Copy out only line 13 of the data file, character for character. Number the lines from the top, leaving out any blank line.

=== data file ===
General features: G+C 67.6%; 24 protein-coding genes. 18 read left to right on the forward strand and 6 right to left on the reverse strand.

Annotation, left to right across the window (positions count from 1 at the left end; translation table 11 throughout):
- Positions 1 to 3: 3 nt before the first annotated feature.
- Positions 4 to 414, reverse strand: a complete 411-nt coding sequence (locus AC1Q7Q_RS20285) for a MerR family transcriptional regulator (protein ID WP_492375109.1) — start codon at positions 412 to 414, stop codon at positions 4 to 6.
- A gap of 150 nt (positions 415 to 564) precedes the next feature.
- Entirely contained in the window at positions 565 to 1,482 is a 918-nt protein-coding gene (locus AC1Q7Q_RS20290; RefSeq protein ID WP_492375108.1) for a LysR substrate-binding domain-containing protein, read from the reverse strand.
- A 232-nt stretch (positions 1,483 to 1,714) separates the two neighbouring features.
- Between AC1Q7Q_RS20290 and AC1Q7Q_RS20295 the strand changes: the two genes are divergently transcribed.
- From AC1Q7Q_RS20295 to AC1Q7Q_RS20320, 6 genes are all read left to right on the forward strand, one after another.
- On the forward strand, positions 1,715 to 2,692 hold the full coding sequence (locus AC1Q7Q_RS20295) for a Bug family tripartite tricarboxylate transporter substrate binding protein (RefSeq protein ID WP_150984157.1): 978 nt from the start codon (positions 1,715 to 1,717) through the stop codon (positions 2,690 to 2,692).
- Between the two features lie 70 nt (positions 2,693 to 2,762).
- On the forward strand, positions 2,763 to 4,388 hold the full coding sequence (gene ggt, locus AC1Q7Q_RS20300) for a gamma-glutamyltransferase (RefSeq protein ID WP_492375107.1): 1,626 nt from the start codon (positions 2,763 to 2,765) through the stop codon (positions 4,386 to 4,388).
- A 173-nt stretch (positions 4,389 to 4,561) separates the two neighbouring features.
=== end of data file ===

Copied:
- A 173-nt stretch (positions 4,389 to 4,561) separates the two neighbouring features.